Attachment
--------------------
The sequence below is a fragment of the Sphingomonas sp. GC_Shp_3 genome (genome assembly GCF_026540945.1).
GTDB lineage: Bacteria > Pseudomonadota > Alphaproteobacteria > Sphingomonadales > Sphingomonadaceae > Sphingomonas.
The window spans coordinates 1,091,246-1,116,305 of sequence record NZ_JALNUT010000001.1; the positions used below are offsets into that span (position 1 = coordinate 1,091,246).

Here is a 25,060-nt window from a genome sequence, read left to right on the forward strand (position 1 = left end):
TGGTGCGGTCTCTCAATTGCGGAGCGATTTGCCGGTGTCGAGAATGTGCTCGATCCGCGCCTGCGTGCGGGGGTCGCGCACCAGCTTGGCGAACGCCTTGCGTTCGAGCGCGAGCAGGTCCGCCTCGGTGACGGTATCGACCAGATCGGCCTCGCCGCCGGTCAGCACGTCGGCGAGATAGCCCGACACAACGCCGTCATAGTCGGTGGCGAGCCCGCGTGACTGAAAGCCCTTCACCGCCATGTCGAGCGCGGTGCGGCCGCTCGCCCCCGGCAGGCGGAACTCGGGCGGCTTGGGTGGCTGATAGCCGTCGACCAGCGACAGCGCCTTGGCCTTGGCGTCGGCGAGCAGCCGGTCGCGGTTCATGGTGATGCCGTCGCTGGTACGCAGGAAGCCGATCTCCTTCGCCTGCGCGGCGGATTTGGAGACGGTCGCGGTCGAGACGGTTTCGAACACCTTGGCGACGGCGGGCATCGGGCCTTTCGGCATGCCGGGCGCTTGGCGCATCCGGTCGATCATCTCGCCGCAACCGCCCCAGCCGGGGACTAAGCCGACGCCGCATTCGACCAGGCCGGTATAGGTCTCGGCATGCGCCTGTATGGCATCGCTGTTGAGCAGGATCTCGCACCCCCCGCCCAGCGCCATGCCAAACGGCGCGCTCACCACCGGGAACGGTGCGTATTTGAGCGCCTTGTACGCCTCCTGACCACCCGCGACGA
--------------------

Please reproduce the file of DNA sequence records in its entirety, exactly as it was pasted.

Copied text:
The sequence below is a fragment of the Sphingomonas sp. GC_Shp_3 genome (genome assembly GCF_026540945.1).
GTDB lineage: Bacteria > Pseudomonadota > Alphaproteobacteria > Sphingomonadales > Sphingomonadaceae > Sphingomonas.
The window spans coordinates 1,091,246-1,116,305 of sequence record NZ_JALNUT010000001.1; the positions used below are offsets into that span (position 1 = coordinate 1,091,246).

Here is a 25,060-nt window from a genome sequence, read left to right on the forward strand (position 1 = left end):
TGGTGCGGTCTCTCAATTGCGGAGCGATTTGCCGGTGTCGAGAATGTGCTCGATCCGCGCCTGCGTGCGGGGGTCGCGCACCAGCTTGGCGAACGCCTTGCGTTCGAGCGCGAGCAGGTCCGCCTCGGTGACGGTATCGACCAGATCGGCCTCGCCGCCGGTCAGCACGTCGGCGAGATAGCCCGACACAACGCCGTCATAGTCGGTGGCGAGCCCGCGTGACTGAAAGCCCTTCACCGCCATGTCGAGCGCGGTGCGGCCGCTCGCCCCCGGCAGGCGGAACTCGGGCGGCTTGGGTGGCTGATAGCCGTCGACCAGCGACAGCGCCTTGGCCTTGGCGTCGGCGAGCAGCCGGTCGCGGTTCATGGTGATGCCGTCGCTGGTACGCAGGAAGCCGATCTCCTTCGCCTGCGCGGCGGATTTGGAGACGGTCGCGGTCGAGACGGTTTCGAACACCTTGGCGACGGCGGGCATCGGGCCTTTCGGCATGCCGGGCGCTTGGCGCATCCGGTCGATCATCTCGCCGCAACCGCCCCAGCCGGGGACTAAGCCGACGCCGCATTCGACCAGGCCGGTATAGGTCTCGGCATGCGCCTGTATGGCATCGCTGTTGAGCAGGATCTCGCACCCCCCGCCCAGCGCCATGCCAAACGGCGCGCTCACCACCGGGAACGGTGCGTATTTGAGCGCCTTGTACGCCTCCTGACCACCCGCGACGA